Continued below

    Okay, then. We’ll just agree to disagree there.

    3. A Final Confrontation

    Jessica’s eventual decision to bring Trish in seems logical, given the story presented, but the build to this feels insane. One does not even need to be a “muh canon” nerd to feel that this was a weird progression, seeing Trish evolve–or perhaps devolve?–from victim to villain.

    We would stop and go, wait a minute, didn’t we do that story on Dexter?

    So that’s where Scott’s connection comes into the situation?

    No, we’ve known each other far longer than that.

    Ngheughhhh houlddda heen hurr hlannns huhr heezhion heigh!!!

    Oh shut up, Scott. No one wants to hear your Dexter plans.

    Of all people, I certainly don’t. Though, a few hours ago they involved me, didn’t they?


    4. I’m The Bad Guy

    So, on this turn of Trish’s character, I would like to note that it is both one of my biggest gripes and simultaneously wound up being on of the more enjoyable elements. It doesn’t make a lot of sense, it feels forced, and yet Rachael Taylor does everything she can with the material given.

    Trish has been this moral guide for Jessica. She’s been the moral compass for her because Jessica’s always lived in this nonlinear world of shades of gray while Trish has had much more of the perspective of black and white. So, it’s natural that it would all come together, with Trish having powers. Her idea of what a hero is, is very black and white, good or bad, whereas part of Jessica’s struggle is, how do you know who’s good or bad, and what’s right or wrong? So, it’s a great exploration and culmination of that relationship and those characters.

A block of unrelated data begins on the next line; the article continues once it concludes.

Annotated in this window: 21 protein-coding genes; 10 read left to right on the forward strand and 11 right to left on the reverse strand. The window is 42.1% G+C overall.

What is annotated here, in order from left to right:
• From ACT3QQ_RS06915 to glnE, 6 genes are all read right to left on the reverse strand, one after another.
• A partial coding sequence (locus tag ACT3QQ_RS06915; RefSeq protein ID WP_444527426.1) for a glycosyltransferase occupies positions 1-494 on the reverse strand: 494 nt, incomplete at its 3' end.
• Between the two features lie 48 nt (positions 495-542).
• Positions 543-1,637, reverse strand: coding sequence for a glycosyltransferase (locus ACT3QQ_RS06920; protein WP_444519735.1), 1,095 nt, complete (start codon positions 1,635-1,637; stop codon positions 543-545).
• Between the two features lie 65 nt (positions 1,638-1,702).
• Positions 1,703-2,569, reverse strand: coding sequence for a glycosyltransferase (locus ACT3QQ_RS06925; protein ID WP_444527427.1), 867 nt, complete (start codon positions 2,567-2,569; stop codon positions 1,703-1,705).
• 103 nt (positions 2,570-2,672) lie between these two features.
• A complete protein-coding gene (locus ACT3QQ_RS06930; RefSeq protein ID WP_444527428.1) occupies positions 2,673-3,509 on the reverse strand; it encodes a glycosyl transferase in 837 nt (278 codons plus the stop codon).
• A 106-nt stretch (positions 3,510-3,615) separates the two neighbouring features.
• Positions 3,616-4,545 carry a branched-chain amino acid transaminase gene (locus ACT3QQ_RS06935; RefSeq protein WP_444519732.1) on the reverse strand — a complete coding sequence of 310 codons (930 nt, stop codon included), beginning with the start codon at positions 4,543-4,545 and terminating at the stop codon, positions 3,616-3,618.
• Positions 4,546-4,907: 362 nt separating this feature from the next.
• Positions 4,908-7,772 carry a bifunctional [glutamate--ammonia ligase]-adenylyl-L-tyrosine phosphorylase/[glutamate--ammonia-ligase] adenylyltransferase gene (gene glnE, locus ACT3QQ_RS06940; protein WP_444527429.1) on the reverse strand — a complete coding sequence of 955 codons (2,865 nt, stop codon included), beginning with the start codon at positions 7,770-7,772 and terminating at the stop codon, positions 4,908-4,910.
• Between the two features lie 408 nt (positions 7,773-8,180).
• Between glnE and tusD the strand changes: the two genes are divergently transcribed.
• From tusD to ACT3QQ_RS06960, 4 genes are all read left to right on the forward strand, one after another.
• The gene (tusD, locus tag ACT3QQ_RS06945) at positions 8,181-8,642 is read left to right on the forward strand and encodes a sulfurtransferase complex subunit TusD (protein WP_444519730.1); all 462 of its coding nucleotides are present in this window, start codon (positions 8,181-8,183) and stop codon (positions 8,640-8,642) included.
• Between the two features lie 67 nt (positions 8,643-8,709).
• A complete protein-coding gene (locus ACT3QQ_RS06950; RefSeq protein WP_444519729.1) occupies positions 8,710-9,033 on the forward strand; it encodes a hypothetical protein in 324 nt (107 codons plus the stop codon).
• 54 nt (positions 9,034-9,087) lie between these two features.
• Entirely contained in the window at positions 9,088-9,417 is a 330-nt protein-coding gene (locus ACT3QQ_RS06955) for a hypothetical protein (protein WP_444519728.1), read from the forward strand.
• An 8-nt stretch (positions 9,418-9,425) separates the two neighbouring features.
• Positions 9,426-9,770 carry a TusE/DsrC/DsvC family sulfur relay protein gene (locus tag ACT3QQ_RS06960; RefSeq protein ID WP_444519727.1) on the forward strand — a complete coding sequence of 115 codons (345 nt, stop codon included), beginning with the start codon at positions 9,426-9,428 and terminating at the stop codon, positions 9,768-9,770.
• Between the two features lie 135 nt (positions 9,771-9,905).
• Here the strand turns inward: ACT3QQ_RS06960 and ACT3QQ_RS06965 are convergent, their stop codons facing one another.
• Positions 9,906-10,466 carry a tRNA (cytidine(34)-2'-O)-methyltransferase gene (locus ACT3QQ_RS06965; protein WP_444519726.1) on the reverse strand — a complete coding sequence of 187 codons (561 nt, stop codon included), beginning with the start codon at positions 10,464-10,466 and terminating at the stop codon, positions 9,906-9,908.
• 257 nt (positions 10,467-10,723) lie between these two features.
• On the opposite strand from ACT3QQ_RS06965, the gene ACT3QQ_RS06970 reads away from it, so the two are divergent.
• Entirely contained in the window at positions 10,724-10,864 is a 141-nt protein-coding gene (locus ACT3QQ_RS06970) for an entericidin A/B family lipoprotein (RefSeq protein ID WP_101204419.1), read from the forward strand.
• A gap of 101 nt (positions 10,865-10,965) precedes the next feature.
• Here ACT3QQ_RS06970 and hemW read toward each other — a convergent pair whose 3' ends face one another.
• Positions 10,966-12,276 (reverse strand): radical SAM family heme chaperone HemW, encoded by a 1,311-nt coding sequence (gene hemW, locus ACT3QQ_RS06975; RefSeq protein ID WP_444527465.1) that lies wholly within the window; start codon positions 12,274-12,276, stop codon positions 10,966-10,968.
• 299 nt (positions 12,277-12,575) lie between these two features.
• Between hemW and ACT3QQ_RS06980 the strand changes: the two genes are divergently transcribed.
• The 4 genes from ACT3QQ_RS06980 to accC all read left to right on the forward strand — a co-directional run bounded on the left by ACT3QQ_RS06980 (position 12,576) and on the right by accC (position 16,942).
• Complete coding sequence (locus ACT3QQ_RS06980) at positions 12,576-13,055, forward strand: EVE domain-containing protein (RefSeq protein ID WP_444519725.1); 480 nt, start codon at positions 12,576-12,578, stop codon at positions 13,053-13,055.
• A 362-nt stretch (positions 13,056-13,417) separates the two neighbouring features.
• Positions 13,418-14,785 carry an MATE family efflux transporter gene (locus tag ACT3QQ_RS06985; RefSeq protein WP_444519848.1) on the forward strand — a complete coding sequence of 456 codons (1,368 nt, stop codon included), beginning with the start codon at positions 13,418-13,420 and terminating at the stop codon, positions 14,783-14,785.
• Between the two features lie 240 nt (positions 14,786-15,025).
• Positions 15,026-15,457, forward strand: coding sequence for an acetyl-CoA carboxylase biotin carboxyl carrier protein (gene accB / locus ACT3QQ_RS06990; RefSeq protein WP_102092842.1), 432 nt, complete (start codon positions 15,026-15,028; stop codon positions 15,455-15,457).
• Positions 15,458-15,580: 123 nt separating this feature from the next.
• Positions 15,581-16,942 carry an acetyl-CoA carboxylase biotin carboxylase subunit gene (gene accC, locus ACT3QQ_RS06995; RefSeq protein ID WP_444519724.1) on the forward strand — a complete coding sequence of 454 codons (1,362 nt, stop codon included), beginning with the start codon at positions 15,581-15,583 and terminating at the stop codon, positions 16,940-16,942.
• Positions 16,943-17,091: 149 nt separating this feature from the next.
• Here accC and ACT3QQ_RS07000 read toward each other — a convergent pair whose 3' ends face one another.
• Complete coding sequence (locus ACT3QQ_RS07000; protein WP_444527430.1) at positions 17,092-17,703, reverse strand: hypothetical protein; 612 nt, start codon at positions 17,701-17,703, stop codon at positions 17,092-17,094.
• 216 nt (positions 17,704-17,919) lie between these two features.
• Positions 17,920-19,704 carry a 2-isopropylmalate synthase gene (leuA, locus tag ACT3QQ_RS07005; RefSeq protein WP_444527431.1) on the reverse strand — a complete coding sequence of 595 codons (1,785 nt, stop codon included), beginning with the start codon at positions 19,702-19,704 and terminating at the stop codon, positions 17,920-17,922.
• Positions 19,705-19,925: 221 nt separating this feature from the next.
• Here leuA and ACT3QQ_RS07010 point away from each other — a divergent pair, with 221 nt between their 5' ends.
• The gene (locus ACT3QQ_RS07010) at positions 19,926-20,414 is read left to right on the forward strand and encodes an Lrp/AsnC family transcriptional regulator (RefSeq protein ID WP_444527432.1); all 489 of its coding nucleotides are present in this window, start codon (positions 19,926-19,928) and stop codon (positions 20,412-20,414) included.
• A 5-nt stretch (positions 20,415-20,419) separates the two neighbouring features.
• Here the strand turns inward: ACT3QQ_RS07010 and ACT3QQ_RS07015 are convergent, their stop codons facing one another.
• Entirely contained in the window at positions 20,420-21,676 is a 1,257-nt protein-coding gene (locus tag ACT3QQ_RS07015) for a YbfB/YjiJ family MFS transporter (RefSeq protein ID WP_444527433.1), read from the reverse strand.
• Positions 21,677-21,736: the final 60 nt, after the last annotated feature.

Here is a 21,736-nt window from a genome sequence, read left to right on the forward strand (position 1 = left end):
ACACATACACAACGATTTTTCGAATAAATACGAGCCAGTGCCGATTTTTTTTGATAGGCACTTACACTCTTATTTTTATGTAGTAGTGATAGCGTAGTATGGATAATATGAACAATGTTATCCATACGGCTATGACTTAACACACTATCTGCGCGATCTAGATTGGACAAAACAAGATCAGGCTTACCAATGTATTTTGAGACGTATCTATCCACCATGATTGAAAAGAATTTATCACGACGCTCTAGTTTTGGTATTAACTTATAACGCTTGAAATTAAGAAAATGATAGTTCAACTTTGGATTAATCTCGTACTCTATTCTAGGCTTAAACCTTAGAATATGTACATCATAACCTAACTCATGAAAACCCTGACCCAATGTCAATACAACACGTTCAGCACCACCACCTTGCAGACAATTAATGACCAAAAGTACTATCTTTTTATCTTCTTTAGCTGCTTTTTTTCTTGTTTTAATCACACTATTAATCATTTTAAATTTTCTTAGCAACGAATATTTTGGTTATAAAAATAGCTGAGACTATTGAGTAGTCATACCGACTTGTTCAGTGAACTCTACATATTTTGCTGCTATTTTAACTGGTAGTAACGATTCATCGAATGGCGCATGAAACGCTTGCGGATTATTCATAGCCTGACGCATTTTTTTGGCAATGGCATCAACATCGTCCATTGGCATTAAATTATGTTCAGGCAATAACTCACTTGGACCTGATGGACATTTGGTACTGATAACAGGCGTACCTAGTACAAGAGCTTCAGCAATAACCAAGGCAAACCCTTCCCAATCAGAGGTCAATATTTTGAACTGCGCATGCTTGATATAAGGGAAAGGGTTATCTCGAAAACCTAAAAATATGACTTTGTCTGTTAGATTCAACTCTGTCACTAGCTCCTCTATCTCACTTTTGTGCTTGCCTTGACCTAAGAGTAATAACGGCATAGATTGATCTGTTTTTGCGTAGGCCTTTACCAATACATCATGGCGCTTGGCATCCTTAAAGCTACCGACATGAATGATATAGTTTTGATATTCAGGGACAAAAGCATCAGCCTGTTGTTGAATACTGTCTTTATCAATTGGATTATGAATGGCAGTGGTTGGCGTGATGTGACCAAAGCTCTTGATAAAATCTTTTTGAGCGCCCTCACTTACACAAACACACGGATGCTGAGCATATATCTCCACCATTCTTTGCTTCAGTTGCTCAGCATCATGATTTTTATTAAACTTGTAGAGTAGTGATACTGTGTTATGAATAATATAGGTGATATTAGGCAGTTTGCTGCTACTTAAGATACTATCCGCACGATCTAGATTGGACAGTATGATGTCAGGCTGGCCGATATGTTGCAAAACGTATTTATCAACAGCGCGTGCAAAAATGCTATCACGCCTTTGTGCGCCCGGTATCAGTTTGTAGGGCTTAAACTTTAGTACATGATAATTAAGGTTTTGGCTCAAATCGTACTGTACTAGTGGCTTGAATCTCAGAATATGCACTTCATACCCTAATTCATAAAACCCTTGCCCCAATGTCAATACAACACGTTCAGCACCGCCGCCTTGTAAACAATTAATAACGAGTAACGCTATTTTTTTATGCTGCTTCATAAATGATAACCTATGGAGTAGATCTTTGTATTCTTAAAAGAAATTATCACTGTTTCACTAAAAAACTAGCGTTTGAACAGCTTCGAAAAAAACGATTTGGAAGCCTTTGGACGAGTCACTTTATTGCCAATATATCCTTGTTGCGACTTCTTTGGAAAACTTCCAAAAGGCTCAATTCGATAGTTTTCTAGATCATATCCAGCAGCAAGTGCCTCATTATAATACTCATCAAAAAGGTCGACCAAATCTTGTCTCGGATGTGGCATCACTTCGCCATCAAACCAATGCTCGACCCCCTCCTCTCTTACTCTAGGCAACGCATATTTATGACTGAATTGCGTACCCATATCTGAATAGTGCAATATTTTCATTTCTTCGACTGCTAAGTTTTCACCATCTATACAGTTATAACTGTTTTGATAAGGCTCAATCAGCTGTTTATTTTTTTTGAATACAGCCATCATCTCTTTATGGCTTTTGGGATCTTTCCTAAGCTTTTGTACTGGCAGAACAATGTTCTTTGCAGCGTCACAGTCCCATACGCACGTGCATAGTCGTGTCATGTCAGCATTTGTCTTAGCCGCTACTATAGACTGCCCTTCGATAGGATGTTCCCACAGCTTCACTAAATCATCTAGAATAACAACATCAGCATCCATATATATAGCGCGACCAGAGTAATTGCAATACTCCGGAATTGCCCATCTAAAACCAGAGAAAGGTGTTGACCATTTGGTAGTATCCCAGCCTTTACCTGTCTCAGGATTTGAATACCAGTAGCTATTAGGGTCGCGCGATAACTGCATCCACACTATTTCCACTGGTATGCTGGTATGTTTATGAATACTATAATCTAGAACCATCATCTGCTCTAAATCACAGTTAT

Is it really, though?

    I dunno, you tell me.

    *Billie Eilish’s “Bad Guy” begins to play. Melissa and Scott are suddenly free of their restraints, holding their own little dance party.*

    Holy shit. What did Scott dose me with?

    5. The End?

    The room stops spinning and Scott and Melissa stand over me.

    Did you think you were the real narrator of this?

    Don’t try to be so edgy-meta, Scott. Our dear reviewer here has tried to hard already.

    Was I…in this chair the whole time?

    I want to do something different. I always want to reinvent, and figure out what I haven’t done yet and what the possibilities are. I’m over at Warner Bros. now, and so far, I’m really liking the folks over there. It feels really creative. I’ve got some stuff in the works. I love the genre, and I love complex roles for women, in front of and behind the camera, not that I’ll always write in that vein, but I like the equity. Anything that I do is going to be balanced. I love characters. I just love really complex, damaged, interesting, flawed, aspirational characters, as well.

    But it was so poorly executed.

    Well that’s all subjective isn’t it?

    What about what comes next?

    Well that is less so.

    (This series has been part review, part work of fiction. Melissa Rosenberg has never kidnapped or harmed anyone. Buck, I can’t so much vouch for. This show was not fun to slog through this year, hence my delving into a weird, meta-rabbit hole. The comments from Rosenberg in this installment do actually come from interviews in The Hollywood Reporter, Collider, Deadline, and ComicBook. All depictions of living people are parody, so you can’t sue me. But seriously, Scott Buck is still in my apartment. Someone please call the police)

    //TAGS | Jessica Jones

    Dexter Buschetelli


  • jj-s3-e12 Television
    Five Thoughts on Jessica Jones‘s “A.K.A. A Whole Lotta Worms”

    By | Sep 2, 2019 | Television

    It’s…uh…we’re reviewing Jessica Jones here at Multiversity and…oh my God, holy shit. This isn’t a bit. Somebody, please call the police. This isn’t a bit I’m–That’s enough. Continue the reviewIt’s very difficult to review “A.K.A. A Whole Lotta Worms.” It’s mainly difficult because my arms are strapped to my desk chair and I feel a […]